Our Water Cycle Diagrams Give a False Sense of Water Security
Pictures of the earth’s water cycle used in education and research throughout the world are in urgent need of updating to show the effects of human interference, according to a new analysis by an international team of hydrology experts.
Leaving humans out of the picture, the researchers argue, contributes to a basic lack of awareness of how humans relate to water on Earth – and a false sense of security about future availability of this essential and scarce resource.
The team has drawn up a new set of diagrams to promote a better understanding of how our water cycle works in the 21st century. These new diagrams show human interference in nearly all parts of the cycle.
The study, published in Nature Geosciences, was carried out by a large team of experts from Michigan State University and Brigham Young University in the U.S. and the University of Birmingham (United Kingdom), along with partners in the U.S., France, Canada, Switzerland, and Sweden.
It showed that, in a sample of more than 450 water cycle diagrams from around the world in textbooks, scientific literature and online, 85% showed no human interaction at all with the water cycle, and only 2% of the images made any attempt to connect the cycle with climate change or water pollution.
In addition, nearly all the examples studied depicted verdant landscapes, with mild climates and abundant freshwater – usually with only a single river basin.
“In reality, people experience many river basins in their lives, and much of the world’s population never sees verdant landscapes nor abundant freshwater,” says Jay Zarnetske, MSU earth, and environmental scientist and co-author of the study.
The researchers argue there is an urgent need to challenge this misrepresentation and promote a more accurate and sophisticated understanding of the cycle and how it works in the 21st century. This is crucial if society is to be able to achieve global solutions to the world’s many water crises.
“The water cycle diagram is iconic to science, hence why it is included in children’s science literature across the world. It can be used to teach both the simplest and most complex aspects of how local and planetary earth processes occur if the diagram is accurate. Unfortunately, we documented that most diagrams are wildly inaccurate and are not relatable to people.”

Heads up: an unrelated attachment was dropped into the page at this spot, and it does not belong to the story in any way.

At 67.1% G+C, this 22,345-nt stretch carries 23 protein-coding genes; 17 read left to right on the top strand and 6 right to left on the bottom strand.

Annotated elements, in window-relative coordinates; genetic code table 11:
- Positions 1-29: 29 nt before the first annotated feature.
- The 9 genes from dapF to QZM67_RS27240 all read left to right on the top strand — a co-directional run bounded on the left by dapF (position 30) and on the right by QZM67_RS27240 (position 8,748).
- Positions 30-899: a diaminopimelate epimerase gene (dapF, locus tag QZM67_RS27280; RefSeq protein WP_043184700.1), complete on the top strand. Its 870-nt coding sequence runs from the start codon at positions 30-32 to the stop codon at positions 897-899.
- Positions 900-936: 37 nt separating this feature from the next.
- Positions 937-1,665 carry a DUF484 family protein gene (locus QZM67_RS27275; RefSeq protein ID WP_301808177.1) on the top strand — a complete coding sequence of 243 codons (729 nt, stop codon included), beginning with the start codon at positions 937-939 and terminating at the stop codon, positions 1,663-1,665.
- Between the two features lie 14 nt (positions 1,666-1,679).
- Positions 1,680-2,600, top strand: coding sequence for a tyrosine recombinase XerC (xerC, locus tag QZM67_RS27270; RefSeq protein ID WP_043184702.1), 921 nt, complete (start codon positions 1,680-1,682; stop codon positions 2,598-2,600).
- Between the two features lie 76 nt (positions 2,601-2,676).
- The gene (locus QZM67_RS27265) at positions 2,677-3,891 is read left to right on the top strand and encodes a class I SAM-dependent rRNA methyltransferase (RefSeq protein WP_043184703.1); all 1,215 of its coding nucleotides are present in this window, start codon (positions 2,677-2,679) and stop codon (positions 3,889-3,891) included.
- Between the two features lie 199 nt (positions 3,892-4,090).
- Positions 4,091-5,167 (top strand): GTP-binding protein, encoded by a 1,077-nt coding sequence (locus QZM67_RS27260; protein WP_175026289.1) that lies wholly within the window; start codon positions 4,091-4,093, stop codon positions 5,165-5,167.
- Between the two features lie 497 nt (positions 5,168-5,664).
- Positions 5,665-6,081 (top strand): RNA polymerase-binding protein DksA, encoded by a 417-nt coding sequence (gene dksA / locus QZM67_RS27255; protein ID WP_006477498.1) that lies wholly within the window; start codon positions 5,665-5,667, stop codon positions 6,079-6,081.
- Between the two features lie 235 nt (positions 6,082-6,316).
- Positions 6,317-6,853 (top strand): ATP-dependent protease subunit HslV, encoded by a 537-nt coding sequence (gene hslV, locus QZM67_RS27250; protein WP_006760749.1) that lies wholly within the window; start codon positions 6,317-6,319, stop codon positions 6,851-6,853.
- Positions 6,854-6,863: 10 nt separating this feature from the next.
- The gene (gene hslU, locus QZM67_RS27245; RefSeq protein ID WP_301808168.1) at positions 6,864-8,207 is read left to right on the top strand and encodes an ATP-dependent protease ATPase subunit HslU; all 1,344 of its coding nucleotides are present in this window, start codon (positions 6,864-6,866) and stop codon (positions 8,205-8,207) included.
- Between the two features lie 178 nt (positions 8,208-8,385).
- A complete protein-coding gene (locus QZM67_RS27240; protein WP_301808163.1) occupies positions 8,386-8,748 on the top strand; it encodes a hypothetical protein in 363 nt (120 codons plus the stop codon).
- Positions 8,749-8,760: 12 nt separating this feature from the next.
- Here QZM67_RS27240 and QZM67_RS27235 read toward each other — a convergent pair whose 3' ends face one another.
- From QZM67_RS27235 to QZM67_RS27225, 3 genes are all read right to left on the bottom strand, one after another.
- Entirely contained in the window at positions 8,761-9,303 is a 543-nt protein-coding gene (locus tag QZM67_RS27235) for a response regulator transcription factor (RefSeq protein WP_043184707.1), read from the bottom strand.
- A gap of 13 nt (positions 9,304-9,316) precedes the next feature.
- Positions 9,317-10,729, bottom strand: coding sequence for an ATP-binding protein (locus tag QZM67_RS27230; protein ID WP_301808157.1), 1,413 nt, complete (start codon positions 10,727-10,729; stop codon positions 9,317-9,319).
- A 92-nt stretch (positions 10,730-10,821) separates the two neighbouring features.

“Basically, humans and their activities, such as consumption of water, changing land uses, and climate change, have been left out of our water cycling thinking and teaching, and this likely hurts society’s ability to acknowledge and address the looming global water crisis,” Zarnetske said.
Hence, the new diagrams drawn up by the team show a more complex picture that includes elements such as meltwater from glaciers, flood damage caused by land use changes, pollution, and sea level rises.
“For the first time, the new water cycle diagram adequately reflects the importance of not just quantities of water but also water quality and pollution as key criteria for assessing water resources,” said Stefan Krause, Head of the Birmingham Water Council.
Every scientific diagram involves compromises and distortions, but what the team found with the water cycle was widespread exclusion of a central concept, said Ben Abbott, Brigham Young University professor and lead author on the paper.
“You can’t understand water in the 21st century without including humans,” he said. “Other scientific disciplines have done a good job depicting how humans now dominate many aspects of the Earth system. It’s hard to find a diagram of the carbon or nitrogen cycle that doesn’t show factories and fertilizers. However, our drawings of the water cycle are stuck in the 17th century.”
Better drawings won’t solve the global water crisis, but they could improve awareness of how local water use and climate change have global consequences, Abbott added.
(Note for media: Please include a link to the original paper in online coverage: https://www.nature.com/articles/s41561-019-0374-y.)
- Beck Lockwood, Layne Cameron, Jay Zarnetske via MSU Today